I’ll admit it – I always thought our generation of rabbis had it relatively easy.
Imagine being a rabbi during the chaos of the early 60s. Being jailed in St. Augustine, FL, for the crime of praying with Black community leaders. Or having your life turned upside down for the offense of publicly supporting Civil Rights.
Imagine being a rabbi during the 30s, when the Jewish community was deeply fractured over the issue of Zionism in the face of growing Nazi threats. A time when your career could hang in the balance, depending on your public stance about Israel.
Or for a thousand years in Europe, when communities were regularly expelled, oppressed, attacked or killed. When rabbis were asked to hold people together in the face of horror.
Our American Jewish community over the last 30 years has been remarkably safe and successful. Sure, there are always challenges, and I don’t mean to downplay the grim nature of antisemitism at home and abroad. But we have been blessed to live at a time when our community is thriving, and when the old joke about two Jews and three opinions has been, well, a joke.
Last week, our Board of Trustees at Temple Beth El had a rigorous discussion about the idea of implementing a vaccine requirement. It was, honestly, one of the best conversations we’ve had amongst our Board — in part, because there were passionate and divergent opinions. Ultimately, the Board approved a temporary requirement for any adult (18+) to be fully vaccinated in order to attend Shabbat services at Temple.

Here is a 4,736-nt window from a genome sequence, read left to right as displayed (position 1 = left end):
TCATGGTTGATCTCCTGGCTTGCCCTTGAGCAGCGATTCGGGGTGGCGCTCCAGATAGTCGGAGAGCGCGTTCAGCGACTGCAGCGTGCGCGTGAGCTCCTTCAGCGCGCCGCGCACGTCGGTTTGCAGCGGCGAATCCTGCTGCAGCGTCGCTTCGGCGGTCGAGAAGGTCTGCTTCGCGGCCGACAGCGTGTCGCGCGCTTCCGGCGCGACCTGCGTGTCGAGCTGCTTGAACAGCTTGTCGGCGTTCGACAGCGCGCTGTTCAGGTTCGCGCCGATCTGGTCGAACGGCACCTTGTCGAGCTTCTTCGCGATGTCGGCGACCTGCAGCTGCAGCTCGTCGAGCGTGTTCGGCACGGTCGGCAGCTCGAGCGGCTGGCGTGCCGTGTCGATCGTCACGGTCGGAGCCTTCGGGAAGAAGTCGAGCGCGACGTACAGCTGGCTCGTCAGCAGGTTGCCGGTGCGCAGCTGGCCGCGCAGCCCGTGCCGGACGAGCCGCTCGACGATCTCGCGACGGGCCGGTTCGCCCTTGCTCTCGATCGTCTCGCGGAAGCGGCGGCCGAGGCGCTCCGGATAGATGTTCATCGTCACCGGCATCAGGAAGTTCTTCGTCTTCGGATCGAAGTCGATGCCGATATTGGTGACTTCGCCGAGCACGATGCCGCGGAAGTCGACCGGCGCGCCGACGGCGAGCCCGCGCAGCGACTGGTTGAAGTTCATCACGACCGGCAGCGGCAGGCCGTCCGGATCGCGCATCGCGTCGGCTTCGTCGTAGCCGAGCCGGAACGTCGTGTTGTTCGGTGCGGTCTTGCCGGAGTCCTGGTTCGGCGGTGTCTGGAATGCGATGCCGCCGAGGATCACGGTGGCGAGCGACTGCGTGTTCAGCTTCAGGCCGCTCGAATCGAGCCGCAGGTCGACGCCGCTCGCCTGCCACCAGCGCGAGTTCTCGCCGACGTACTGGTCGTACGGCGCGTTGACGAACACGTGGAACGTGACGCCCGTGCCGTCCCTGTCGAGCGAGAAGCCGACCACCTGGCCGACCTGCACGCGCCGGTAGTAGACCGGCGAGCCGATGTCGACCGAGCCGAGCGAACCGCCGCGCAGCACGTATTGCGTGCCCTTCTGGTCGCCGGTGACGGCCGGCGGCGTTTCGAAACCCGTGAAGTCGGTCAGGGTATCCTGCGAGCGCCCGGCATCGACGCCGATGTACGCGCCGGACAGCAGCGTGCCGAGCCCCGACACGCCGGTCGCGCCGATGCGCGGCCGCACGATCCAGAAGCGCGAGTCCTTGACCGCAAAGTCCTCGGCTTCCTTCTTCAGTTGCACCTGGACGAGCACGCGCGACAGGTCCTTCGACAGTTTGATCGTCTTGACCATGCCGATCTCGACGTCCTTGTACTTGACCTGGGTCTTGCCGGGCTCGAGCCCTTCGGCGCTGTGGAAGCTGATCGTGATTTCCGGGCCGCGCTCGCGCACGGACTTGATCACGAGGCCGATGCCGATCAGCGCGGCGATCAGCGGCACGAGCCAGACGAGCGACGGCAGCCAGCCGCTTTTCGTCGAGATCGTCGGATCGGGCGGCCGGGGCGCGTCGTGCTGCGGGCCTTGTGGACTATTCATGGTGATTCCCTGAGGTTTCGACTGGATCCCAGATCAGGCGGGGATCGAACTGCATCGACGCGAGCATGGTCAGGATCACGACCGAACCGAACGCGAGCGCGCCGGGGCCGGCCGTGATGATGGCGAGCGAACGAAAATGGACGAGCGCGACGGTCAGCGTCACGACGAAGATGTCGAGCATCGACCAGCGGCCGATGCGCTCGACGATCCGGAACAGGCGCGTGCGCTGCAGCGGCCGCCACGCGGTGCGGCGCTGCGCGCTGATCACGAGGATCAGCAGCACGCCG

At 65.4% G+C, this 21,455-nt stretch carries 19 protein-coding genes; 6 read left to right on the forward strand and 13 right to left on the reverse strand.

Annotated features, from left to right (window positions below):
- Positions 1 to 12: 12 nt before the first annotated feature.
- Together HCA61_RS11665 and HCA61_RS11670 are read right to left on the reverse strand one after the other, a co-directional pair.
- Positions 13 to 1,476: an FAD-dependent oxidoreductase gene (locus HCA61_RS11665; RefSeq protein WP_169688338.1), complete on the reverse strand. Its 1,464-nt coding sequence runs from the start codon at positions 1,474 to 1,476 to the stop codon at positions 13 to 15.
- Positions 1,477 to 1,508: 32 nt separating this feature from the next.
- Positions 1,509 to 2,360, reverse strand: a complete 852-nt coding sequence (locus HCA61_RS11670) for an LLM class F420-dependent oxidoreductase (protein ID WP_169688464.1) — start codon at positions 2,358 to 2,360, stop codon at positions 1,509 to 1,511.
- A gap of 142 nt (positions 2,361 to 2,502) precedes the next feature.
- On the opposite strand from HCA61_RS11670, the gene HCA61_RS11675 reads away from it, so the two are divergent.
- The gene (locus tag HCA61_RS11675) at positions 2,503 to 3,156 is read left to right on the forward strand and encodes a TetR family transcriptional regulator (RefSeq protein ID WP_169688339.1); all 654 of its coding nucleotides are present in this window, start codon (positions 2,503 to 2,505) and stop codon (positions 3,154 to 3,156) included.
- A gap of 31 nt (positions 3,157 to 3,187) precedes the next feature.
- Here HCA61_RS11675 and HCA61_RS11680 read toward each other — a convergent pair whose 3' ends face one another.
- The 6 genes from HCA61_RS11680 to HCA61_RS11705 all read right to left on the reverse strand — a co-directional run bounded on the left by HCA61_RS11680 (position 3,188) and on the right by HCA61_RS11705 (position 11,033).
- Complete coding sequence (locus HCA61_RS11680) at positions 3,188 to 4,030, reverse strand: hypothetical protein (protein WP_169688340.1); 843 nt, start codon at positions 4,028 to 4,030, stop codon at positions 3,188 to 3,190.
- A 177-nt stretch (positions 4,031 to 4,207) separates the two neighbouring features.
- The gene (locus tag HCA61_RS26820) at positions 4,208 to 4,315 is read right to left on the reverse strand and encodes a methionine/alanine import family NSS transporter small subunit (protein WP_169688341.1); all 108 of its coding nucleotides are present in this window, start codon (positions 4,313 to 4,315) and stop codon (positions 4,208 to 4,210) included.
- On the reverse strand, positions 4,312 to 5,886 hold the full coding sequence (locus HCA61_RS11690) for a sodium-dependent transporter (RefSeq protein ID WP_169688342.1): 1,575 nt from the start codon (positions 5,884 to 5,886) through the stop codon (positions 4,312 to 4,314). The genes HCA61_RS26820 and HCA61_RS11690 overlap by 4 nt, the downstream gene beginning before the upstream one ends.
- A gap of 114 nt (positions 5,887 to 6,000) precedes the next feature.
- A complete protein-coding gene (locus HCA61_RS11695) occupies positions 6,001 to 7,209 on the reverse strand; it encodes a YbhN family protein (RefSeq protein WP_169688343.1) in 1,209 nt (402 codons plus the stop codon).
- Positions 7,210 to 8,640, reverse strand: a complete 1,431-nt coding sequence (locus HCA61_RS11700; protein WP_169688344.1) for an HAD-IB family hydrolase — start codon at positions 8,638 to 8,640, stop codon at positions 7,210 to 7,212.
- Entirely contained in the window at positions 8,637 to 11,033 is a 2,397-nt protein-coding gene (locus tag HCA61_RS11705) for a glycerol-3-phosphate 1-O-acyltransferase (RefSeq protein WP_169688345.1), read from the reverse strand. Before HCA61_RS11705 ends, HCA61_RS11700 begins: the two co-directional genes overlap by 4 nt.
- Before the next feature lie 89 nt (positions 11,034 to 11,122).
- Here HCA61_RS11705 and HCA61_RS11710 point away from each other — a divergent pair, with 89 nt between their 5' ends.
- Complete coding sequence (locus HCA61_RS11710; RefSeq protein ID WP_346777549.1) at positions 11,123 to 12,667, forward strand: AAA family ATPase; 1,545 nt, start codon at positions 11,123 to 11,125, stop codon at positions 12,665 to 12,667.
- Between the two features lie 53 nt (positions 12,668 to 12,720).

We take for granted that vaccination is a controversial, political topic. But it shouldn’t be. For reasons that I have a hard time understanding, our society has become radically polarized around this and related issues, such as wearing masks. Nobody likes Covid. Nobody wants to be quarantined or isolated. Nobody wants to miss out on family vacations or important life cycle moments or the simple pleasures of dinner out or a hug when you bump into a friend.
Vaccinations are not the enemy. Masks are not the enemy. Covid is the enemy, and unlike the Spanish Flu in 1918 — or Cholera in the 18th century or even the Black Death in the Middle Ages — we have the modern, scientific tools to fight our way out of this pandemic.
Our Board – based on the wise and steady guidance of our Medical Advisory Panel – believes that (1) requiring vaccination will make us safer, (2) requiring vaccination will help people feel more comfortable about coming back to Temple, and (3) requiring vaccination is the right thing to do.
People can quibble — and already have — with any and all of those points. In fact, some of the smartest and most thoughtful people I know (and who are not anti-vaxxers, by the way) have argued forcefully against the policy. And I would agree that nothing here is black and white. There is no magic wand when it comes to Covid.
More fundamental, to me, is the simple fact that Jewish tradition offers a number of clear and consistent messages. One of them is that our role, as human beings and as God’s partners, is to act in the world. When we see injustice, when we see evil, when we see suffering, when we see despair … it is not merely an option, but an obligation to do something about it. And in this case, it would be neglectful for us to allow the perfect to be the enemy of the good.
I am proud of our Temple for taking this step, and I humbly welcome thoughtful conversation about the pros and cons of our decision. At the same time, I pray that this issue will not continue to tear us apart — either as a Jewish community or as an American society.
We have come too far and endured too much to succumb to the painful sort of infighting that has harmed us in the past. Let us walk into 2022 as the caring, supportive, unified community that we have the capacity to be.